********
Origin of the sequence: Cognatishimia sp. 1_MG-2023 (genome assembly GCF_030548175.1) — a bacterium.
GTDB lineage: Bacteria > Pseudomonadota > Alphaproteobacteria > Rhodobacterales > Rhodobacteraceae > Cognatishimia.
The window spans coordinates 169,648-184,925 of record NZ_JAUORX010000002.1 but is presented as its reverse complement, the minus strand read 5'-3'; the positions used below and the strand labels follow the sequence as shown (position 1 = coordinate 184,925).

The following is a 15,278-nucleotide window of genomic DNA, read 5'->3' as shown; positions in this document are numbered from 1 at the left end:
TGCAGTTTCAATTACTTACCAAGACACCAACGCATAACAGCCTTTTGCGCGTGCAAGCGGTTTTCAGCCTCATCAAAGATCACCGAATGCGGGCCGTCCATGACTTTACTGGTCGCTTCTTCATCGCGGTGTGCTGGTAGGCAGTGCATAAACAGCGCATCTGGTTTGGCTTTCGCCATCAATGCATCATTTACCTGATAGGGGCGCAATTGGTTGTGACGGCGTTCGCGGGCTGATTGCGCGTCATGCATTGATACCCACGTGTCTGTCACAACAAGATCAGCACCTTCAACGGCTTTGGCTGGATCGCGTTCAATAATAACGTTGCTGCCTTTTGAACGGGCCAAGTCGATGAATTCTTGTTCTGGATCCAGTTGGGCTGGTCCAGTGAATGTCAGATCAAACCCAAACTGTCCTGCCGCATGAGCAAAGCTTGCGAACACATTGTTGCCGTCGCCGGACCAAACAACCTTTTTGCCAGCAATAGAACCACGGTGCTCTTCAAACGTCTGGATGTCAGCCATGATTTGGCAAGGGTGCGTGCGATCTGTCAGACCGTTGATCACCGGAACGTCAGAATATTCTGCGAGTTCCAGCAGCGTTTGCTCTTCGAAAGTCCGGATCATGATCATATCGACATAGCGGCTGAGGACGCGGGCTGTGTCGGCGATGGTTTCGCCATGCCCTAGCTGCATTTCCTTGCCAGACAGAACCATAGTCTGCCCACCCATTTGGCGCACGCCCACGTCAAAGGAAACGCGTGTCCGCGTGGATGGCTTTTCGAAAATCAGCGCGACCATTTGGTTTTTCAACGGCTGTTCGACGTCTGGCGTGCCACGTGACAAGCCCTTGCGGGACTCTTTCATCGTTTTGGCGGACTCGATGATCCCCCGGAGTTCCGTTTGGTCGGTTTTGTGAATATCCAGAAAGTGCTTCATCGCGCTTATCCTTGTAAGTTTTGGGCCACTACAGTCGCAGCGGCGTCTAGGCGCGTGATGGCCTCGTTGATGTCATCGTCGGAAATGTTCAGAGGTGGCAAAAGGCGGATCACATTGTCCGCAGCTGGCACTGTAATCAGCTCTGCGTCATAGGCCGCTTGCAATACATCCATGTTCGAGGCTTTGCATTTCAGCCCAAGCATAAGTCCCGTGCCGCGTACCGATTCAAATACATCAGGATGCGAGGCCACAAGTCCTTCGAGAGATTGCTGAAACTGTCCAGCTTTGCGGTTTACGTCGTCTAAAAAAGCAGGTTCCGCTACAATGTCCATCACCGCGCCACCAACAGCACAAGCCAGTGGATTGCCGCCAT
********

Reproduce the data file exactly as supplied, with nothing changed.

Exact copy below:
Origin of the sequence: Cognatishimia sp. 1_MG-2023 (genome assembly GCF_030548175.1) — a bacterium.
GTDB lineage: Bacteria > Pseudomonadota > Alphaproteobacteria > Rhodobacterales > Rhodobacteraceae > Cognatishimia.
The window spans coordinates 169,648-184,925 of record NZ_JAUORX010000002.1 but is presented as its reverse complement, the minus strand read 5'-3'; the positions used below and the strand labels follow the sequence as shown (position 1 = coordinate 184,925).

The following is a 15,278-nucleotide window of genomic DNA, read 5'->3' as shown; positions in this document are numbered from 1 at the left end:
TGCAGTTTCAATTACTTACCAAGACACCAACGCATAACAGCCTTTTGCGCGTGCAAGCGGTTTTCAGCCTCATCAAAGATCACCGAATGCGGGCCGTCCATGACTTTACTGGTCGCTTCTTCATCGCGGTGTGCTGGTAGGCAGTGCATAAACAGCGCATCTGGTTTGGCTTTCGCCATCAATGCATCATTTACCTGATAGGGGCGCAATTGGTTGTGACGGCGTTCGCGGGCTGATTGCGCGTCATGCATTGATACCCACGTGTCTGTCACAACAAGATCAGCACCTTCAACGGCTTTGGCTGGATCGCGTTCAATAATAACGTTGCTGCCTTTTGAACGGGCCAAGTCGATGAATTCTTGTTCTGGATCCAGTTGGGCTGGTCCAGTGAATGTCAGATCAAACCCAAACTGTCCTGCCGCATGAGCAAAGCTTGCGAACACATTGTTGCCGTCGCCGGACCAAACAACCTTTTTGCCAGCAATAGAACCACGGTGCTCTTCAAACGTCTGGATGTCAGCCATGATTTGGCAAGGGTGCGTGCGATCTGTCAGACCGTTGATCACCGGAACGTCAGAATATTCTGCGAGTTCCAGCAGCGTTTGCTCTTCGAAAGTCCGGATCATGATCATATCGACATAGCGGCTGAGGACGCGGGCTGTGTCGGCGATGGTTTCGCCATGCCCTAGCTGCATTTCCTTGCCAGACAGAACCATAGTCTGCCCACCCATTTGGCGCACGCCCACGTCAAAGGAAACGCGTGTCCGCGTGGATGGCTTTTCGAAAATCAGCGCGACCATTTGGTTTTTCAACGGCTGTTCGACGTCTGGCGTGCCACGTGACAAGCCCTTGCGGGACTCTTTCATCGTTTTGGCGGACTCGATGATCCCCCGGAGTTCCGTTTGGTCGGTTTTGTGAATATCCAGAAAGTGCTTCATCGCGCTTATCCTTGTAAGTTTTGGGCCACTACAGTCGCAGCGGCGTCTAGGCGCGTGATGGCCTCGTTGATGTCATCGTCGGAAATGTTCAGAGGTGGCAAAAGGCGGATCACATTGTCCGCAGCTGGCACTGTAATCAGCTCTGCGTCATAGGCCGCTTGCAATACATCCATGTTCGAGGCTTTGCATTTCAGCCCAAGCATAAGTCCCGTGCCGCGTACCGATTCAAATACATCAGGATGCGAGGCCACAAGTCCTTCGAGAGATTGCTGAAACTGTCCAGCTTTGCGGTTTACGTCGTCTAAAAAAGCAGGTTCCGCTACAATGTCCATCACCGCGCCACCAACAGCACAAGCCAGTGGATTGCCGCCAT